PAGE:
Sun, Jan 23, 2011 - Page 13 News List

Climate change threatens species from tropics to mountaintops

Rapid temperature rises can quickly eliminate animals that rely on niche habitats to survive, researchers say

By Elisabeth Rosenthal  /  NY Times News Service, KINANGOP, Kenya

A bird feeds on ficus tree fruits in Shihpai Park in Hengchun Township.

Photo: Taipei TImes

Simon Joakim Kiiru remembers a time not long ago when familiar birdsongs filled the air here and life was correlated with bird sightings. His lush, well-tended homestead is in the highlands next to the Aberdare National Park, one of the world’s premier birding destinations.

When the hornbill arrived, Kiiru recalled, the rains were near, meaning that it was time to plant. When a buzzard showed a man his chest, it meant a visitor was imminent. When an owl called at night, it foretold a death.

“There used to be myths because these are our giants,” said Kiiru, 58. “But so many today are gone.”

Over the past two decades, an increasing number of settlers who have moved here to farm have impinged on bird habitats and reduced bird populations by cutting down forests and turning grasslands into fields. Now the early effects of global warming and other climate changes have helped send the populations of many local mountain species into a steep downward spiral, from which many experts say they will never recover.

Over the next 100 years, many scientists predict, 20 percent to 30 percent of species could be lost if the temperature rises by 1.8°C to 2°C. If the most extreme warming predictions are realized, the loss could be over 50 percent, according to the UN climate change panel.

Polar bears have become the icons of this climate threat. But scientists say that tens of thousands of smaller species that live in the tropics or on or near mountaintops are equally, if not more, vulnerable. These species, in habitats from the high plateaus of Africa to the jungles of Australia to the Sierra Nevada in the US, are already experiencing climate pressures and will be the bulk of the animals that disappear.

In response to warming, animals classically move to cooler ground, relocating either higher up in altitude or farther toward the poles. But in the tropics, animals have to move hundreds of kilometers north or south to find a different niche. Mountain species face even starker limitations: As they climb upward they find themselves competing for less and less space on the conical peaks, where they run into uninhabitable rocks or a lack of their usual foods — or have nowhere farther to go.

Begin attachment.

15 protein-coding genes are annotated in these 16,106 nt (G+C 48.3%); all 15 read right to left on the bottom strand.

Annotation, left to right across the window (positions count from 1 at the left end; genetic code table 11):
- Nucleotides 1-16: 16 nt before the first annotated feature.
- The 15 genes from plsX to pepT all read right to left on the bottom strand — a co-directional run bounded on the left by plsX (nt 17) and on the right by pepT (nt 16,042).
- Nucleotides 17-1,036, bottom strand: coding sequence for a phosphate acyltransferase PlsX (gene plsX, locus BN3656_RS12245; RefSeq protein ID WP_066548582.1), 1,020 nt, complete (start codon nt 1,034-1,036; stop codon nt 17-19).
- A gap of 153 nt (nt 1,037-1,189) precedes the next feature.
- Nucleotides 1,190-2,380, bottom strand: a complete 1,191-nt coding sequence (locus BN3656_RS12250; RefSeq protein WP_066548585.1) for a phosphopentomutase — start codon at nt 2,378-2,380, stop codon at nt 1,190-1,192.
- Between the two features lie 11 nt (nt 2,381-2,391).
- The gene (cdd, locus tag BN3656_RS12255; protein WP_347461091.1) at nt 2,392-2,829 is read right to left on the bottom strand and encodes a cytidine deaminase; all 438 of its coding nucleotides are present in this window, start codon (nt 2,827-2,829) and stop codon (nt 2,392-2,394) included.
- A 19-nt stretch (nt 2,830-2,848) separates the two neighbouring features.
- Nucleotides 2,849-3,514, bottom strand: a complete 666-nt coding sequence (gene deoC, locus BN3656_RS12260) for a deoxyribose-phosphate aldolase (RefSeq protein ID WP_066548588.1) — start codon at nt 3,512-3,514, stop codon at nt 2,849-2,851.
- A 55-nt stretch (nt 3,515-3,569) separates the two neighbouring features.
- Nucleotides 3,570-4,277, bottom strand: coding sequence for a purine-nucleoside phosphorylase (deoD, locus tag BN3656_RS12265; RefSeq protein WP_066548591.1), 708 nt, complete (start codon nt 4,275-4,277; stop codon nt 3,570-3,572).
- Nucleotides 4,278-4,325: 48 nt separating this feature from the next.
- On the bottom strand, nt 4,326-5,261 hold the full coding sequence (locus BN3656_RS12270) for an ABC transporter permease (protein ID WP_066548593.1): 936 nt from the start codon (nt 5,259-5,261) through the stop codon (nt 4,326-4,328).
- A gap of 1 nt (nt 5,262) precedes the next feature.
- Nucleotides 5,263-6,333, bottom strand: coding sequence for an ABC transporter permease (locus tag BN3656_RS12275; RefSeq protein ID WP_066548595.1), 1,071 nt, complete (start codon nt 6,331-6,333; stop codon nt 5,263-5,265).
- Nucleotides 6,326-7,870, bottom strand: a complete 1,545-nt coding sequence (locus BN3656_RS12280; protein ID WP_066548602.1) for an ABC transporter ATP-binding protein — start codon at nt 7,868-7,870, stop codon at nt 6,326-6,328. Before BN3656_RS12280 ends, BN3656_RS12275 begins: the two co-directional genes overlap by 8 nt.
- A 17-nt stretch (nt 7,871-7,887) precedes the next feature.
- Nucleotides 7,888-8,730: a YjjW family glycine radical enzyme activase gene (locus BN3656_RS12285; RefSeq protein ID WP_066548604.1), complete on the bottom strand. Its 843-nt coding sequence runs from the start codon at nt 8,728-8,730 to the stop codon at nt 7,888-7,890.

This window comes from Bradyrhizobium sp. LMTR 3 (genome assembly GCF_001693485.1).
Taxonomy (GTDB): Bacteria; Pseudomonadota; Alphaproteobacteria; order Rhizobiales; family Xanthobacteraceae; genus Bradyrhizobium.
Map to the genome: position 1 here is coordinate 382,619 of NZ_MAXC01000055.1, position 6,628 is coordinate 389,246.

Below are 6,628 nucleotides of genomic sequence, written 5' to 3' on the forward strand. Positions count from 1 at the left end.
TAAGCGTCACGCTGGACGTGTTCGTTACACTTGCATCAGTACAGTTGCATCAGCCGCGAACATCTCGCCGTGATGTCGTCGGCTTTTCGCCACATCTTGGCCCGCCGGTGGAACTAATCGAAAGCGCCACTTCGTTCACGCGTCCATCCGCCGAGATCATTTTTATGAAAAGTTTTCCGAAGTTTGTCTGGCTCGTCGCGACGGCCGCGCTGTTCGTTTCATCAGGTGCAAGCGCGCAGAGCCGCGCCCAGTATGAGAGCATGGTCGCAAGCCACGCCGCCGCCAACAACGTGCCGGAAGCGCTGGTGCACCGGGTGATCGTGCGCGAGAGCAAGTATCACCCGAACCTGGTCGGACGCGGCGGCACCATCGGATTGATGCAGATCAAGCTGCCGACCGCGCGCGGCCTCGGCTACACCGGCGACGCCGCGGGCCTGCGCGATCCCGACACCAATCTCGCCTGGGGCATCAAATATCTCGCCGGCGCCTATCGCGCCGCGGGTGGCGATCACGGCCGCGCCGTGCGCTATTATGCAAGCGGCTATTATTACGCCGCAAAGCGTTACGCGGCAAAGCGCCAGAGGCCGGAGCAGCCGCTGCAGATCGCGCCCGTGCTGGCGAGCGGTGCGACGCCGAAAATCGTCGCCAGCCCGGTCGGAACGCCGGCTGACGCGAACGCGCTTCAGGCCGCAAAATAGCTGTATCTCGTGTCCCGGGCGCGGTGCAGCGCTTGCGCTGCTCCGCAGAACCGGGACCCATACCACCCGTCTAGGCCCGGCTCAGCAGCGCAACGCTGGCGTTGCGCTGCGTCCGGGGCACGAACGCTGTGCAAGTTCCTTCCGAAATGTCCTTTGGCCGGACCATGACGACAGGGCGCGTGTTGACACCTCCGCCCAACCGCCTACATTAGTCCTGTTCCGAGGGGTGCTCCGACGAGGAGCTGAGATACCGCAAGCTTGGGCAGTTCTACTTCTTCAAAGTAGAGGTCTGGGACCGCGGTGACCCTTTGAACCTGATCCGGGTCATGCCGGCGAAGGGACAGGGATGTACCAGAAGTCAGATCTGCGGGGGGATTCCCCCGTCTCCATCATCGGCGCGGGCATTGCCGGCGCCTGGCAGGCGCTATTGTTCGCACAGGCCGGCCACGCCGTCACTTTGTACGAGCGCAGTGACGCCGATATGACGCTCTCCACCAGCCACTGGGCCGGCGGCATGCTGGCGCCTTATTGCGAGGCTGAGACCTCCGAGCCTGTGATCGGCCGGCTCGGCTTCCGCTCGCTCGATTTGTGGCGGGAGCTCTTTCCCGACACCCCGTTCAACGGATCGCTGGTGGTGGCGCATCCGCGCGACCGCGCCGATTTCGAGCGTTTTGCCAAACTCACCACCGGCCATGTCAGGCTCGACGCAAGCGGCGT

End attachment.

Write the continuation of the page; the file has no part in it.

“It’s a really simple story that at some point you can’t go further north or higher up, so there’s no doubt that species will go extinct,” said Walter Jetz, professor of ecology and evolutionary biology at Yale, whose research last year predicted that 300 of the 1,000 mountain bird species he studied would be threatened because warming temperatures would decimate their habitats.

Birds are good barometers of biodiversity because amateur birdwatchers keep such extensive records of their sightings. But other animals are similarly affected.

Two years ago, scientists blamed a warming climate for the disappearance of the white lemuroid possum, a niche mountain dweller in Australia that prefers cool weather, and that was cute enough to be the object of nature tours. Many scientists, suspecting that the furry animal had died off during a period of unusually extreme heat, labeled the disappearance the first climate-related animal extinction.

Since then, biologists have found a few surviving animals, but the species remains “intensely vulnerable,” said William Laurance, research professor at James Cook University in Australia, who said that in the future heat waves would probably be the “death knell” for a number of cold-adapted species.

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